Visoount Dunedin, J.
1. In this case the plaintiffs were mortgagees under a registered mortgage bond granted by the defendant. They raised action for the sum of Rs, 52,000 odd, said to be due under the mortgage. The defendant denied that the whole sum was due, as he said the plaintiffs had not given him credit for two sums of Rs. 11,000 odd and Rs. 8,000 odd, which he had paid, such payments having originally been endorsed on the bond, but the endorsations having been erased by the plaintiffs.
2. The Subordinate Judge gave effect to this contention, but made the ordinary preliminary decree for the sum of Rs. 19,000, being the sum due, with proper computation of interest, after allowing credit for the above-mentioned two sums. The date of this decree was February 22, 1915. The six months of grace for payment would, therefore, expire on August 22, 1915. The mortgagees appealed against the decree. The appeal was heard, and the appeal dismissed on May 21, 1917.
3. On February 21, 1919, application was made for a final decree. The defendants opposed the application on the ground that it was time-barred under Article 181 of the Schedule to the Limitation Act, 1908. The terms of that Article of the schedule are : 'Applications for which no period of limitation is provided elsewhere in this Schedule; period of limitation three years; time from which period begins to run, when the right to apply accrues.'
4. The three years had expired or had not expired according as computation fell to be made, as the defendants urged, from the time fixed for payment by the original decree, or, as the plaintiffs urged, from the date of the dismissal of the appeal. The Subordinate Judge gave effect to the contention of the plaintiffs.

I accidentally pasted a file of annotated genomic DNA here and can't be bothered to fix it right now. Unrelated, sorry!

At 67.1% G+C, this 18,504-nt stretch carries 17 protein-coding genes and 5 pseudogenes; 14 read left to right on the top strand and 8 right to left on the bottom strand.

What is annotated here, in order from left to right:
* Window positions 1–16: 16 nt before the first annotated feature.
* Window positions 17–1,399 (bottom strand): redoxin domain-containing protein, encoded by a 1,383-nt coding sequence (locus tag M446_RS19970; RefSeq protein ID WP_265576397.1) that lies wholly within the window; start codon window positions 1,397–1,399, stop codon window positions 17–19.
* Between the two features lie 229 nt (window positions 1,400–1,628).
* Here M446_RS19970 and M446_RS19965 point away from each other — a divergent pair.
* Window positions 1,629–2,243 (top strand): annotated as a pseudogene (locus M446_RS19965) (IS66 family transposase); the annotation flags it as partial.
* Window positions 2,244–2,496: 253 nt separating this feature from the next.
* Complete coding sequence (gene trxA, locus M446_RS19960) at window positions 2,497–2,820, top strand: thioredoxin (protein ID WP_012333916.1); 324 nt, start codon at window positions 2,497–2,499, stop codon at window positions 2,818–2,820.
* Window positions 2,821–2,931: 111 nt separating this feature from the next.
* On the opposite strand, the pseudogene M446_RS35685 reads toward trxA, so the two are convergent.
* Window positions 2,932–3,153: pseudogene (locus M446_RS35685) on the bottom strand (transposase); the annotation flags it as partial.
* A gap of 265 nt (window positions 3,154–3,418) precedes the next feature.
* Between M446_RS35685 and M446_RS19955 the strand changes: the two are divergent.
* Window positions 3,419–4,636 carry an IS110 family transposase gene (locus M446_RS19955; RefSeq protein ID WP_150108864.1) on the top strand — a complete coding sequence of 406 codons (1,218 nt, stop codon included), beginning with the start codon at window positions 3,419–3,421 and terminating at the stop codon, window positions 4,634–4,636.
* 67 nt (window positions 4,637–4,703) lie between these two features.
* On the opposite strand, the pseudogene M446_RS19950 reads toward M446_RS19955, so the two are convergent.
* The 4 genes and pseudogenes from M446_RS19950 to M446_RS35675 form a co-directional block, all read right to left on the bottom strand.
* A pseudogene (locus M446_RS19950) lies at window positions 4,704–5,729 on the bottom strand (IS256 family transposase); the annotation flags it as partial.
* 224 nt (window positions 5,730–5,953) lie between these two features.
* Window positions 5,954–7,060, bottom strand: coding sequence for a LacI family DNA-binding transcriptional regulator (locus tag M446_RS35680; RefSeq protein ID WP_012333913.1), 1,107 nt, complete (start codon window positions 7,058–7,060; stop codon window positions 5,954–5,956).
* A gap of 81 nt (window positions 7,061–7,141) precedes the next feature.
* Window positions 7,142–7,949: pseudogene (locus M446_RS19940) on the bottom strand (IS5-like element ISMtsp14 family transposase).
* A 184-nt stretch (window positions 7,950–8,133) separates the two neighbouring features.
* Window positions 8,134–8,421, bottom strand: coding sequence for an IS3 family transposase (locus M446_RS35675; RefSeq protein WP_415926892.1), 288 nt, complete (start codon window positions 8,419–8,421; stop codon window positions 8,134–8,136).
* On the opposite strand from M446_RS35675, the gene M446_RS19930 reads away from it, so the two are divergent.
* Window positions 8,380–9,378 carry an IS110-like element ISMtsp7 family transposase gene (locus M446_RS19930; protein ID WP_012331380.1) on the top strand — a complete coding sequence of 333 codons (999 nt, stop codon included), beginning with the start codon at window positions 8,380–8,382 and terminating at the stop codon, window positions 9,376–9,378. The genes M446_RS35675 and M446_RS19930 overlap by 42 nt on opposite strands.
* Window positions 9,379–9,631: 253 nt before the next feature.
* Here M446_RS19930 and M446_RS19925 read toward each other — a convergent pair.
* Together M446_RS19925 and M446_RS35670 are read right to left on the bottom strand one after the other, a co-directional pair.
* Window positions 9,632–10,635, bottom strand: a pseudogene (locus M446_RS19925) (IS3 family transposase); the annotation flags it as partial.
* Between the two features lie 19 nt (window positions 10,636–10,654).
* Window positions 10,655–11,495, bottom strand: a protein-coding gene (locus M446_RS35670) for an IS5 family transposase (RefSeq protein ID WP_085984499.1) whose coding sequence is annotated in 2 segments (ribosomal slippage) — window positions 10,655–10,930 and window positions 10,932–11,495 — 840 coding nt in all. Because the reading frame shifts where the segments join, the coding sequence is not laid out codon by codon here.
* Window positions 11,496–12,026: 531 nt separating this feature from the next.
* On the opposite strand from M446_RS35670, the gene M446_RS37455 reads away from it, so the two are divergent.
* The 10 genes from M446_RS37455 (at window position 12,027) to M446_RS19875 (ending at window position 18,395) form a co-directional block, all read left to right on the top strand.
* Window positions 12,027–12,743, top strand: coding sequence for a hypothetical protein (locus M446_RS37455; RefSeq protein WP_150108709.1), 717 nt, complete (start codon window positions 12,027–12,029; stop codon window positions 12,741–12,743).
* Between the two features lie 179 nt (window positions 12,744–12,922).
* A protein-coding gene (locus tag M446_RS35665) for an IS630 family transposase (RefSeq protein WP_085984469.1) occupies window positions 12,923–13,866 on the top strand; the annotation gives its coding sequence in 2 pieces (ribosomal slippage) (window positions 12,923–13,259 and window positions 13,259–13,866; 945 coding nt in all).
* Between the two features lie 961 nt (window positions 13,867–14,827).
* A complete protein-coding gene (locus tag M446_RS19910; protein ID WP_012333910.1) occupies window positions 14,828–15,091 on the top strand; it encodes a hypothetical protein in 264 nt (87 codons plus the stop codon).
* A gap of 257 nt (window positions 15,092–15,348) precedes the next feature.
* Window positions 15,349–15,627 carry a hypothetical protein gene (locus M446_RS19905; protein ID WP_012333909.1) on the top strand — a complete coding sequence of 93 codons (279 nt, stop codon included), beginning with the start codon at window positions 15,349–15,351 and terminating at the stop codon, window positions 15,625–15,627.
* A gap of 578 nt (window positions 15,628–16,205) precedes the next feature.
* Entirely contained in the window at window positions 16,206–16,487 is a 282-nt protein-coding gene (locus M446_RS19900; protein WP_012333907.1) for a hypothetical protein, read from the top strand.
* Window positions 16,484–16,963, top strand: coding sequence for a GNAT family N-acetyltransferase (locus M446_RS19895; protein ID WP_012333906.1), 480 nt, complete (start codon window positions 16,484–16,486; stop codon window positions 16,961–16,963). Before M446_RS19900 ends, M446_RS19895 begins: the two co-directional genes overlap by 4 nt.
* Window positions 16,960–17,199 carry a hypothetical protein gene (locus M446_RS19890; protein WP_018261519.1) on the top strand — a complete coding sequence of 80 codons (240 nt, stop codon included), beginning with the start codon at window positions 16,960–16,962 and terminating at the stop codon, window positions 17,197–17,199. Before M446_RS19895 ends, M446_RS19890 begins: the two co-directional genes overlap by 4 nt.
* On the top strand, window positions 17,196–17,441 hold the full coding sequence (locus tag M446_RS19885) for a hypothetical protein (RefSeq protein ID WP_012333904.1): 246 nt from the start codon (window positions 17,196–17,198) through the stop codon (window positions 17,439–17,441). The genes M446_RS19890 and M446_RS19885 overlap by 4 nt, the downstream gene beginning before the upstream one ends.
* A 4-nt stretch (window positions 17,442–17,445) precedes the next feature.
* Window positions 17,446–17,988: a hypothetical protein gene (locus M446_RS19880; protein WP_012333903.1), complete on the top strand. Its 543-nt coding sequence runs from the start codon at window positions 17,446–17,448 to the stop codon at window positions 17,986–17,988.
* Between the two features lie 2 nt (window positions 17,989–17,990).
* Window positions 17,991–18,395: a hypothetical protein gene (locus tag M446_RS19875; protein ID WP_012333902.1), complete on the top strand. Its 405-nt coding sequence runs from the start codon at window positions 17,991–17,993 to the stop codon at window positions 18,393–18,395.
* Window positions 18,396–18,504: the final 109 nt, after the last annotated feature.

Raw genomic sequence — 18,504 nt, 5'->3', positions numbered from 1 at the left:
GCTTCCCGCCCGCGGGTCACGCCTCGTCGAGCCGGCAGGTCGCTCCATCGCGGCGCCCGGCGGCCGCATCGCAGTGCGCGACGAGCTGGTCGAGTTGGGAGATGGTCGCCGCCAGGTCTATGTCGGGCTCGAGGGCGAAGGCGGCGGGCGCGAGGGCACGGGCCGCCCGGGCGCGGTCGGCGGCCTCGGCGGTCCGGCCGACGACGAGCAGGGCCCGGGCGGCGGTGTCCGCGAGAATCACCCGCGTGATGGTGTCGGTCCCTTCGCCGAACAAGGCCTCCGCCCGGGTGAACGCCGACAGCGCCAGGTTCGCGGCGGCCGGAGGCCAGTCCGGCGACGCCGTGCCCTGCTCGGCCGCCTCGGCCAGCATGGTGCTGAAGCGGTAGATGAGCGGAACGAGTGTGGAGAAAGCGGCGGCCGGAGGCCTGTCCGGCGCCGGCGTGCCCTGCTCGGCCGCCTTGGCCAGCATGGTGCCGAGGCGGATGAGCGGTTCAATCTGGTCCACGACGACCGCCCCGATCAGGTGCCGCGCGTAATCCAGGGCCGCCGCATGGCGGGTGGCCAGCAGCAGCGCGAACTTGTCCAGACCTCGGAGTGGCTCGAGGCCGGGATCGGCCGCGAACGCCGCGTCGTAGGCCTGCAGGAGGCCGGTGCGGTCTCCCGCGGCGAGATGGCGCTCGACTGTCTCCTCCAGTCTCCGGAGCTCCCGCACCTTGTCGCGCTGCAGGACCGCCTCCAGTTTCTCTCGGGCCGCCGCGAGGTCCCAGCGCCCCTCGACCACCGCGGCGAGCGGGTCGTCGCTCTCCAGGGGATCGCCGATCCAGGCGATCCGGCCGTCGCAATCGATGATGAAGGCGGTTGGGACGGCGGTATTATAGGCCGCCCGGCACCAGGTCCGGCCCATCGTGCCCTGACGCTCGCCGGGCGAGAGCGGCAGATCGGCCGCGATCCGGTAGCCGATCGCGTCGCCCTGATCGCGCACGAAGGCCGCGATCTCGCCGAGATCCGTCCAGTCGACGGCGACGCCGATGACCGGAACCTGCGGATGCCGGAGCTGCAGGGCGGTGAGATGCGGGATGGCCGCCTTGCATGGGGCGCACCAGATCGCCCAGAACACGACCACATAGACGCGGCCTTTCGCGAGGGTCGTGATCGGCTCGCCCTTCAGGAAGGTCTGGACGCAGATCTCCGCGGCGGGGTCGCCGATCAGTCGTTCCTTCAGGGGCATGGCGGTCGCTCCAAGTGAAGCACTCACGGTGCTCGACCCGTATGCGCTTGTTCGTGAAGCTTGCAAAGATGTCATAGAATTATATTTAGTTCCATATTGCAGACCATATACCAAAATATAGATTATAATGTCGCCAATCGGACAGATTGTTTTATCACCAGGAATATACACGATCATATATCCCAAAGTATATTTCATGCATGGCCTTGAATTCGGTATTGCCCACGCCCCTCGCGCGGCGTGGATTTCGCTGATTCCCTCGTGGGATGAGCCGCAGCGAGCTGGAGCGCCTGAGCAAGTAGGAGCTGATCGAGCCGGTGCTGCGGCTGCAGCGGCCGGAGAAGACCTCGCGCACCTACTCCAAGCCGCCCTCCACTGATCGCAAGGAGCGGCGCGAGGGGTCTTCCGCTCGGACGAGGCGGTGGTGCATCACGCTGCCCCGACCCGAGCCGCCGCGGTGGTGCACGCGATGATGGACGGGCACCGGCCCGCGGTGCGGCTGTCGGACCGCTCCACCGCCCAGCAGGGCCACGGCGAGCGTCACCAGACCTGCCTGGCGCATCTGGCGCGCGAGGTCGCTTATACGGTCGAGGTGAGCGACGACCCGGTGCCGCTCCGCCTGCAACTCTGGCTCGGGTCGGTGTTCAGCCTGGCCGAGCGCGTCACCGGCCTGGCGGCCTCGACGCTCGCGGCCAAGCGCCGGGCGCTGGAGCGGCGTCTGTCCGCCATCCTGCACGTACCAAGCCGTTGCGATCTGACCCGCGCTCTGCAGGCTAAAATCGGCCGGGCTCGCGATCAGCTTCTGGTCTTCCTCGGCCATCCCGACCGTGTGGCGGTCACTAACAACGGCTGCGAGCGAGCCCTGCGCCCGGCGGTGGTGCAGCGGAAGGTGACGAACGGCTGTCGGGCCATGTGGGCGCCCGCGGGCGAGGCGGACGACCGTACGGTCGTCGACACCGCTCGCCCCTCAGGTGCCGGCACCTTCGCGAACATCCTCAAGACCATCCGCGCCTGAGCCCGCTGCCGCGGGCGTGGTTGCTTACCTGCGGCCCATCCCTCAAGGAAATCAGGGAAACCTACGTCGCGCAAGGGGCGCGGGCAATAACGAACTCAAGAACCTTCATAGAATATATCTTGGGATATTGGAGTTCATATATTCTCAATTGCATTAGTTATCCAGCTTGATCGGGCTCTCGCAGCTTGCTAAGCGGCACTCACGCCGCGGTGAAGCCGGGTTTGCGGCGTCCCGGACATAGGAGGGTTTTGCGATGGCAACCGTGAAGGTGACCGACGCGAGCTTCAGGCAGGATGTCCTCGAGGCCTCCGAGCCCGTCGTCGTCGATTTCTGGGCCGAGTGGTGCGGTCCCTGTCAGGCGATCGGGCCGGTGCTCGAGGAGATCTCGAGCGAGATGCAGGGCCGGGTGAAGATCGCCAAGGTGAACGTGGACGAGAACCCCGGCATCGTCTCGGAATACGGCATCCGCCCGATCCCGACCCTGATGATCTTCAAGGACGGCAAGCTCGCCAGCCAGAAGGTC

5. On appeal the Court of Appeal upheld the decision of the Subordinate Judge. The present appeal is against that judgment. The point, therefore, is simply whether the time runs from the expiry of the time fixed by the original preliminary decree or from the date when on appeal against that decree the appeal was dismissed.
6. The appellant's counsel strenuously urged that the appeal was not against the decree, but only against the items in the decree. This is a complete misunderstanding. An appeal must be against a decree as pronounced, It may be rested on an argument directed to special items, but the appeal itself must be against the decree, and the decree alone. Which date is then to be preferred Their Lordships agree entirely with what was said by Banerji J. in the case of Gajadhar Singh v. Kishan Jiwan Lal I.L.R (1917) All. 641:-
It seems to me that this rule [the rule regulating application for final decrees in mortgage notions] contemplates the passing of only one final decree in a suit for Sale upon a mortgage. The essential condition to the making of a final decree is the existence of a preliminary decree which has become conclusive between the parties. When an appeal has been preferred, it is the decree of the appellate court which id the final decree in the cause
7. These words are all the more weighty that previously the learned Judge had in the case of Madho Bam v. Nihal Singh I.L.R. (1915) All. 21 held that when there had been an appeal against a preliminary decree, the limitation period applicable to an application for final decree ran from the expiry of the time for payment fixed by the original decree, and not from the disposal on appeal, a view which he candidly confessed in this case was erroneous. The point is put with admirable brevity by Tudball J. (p. 645) :-
When the Munsif passed the decree, it was open to the plaintiff, or the defendant, to accept that decree or to appeal. If an appeal is preferred, the final decree is the decree of the appellate court of final jurisdiction. When that decree is passed, it is that decree, and only that, which can be made final in the cause between the parties.
8. The same view was incidentally taken without comment by this Board in the case of Abdul Majid v. Jawahir Lal. I.L.R. (1914) All. 350
9. Their Lordships will, therefore, humbly advise His Majesty to dismiss the appeal with costs.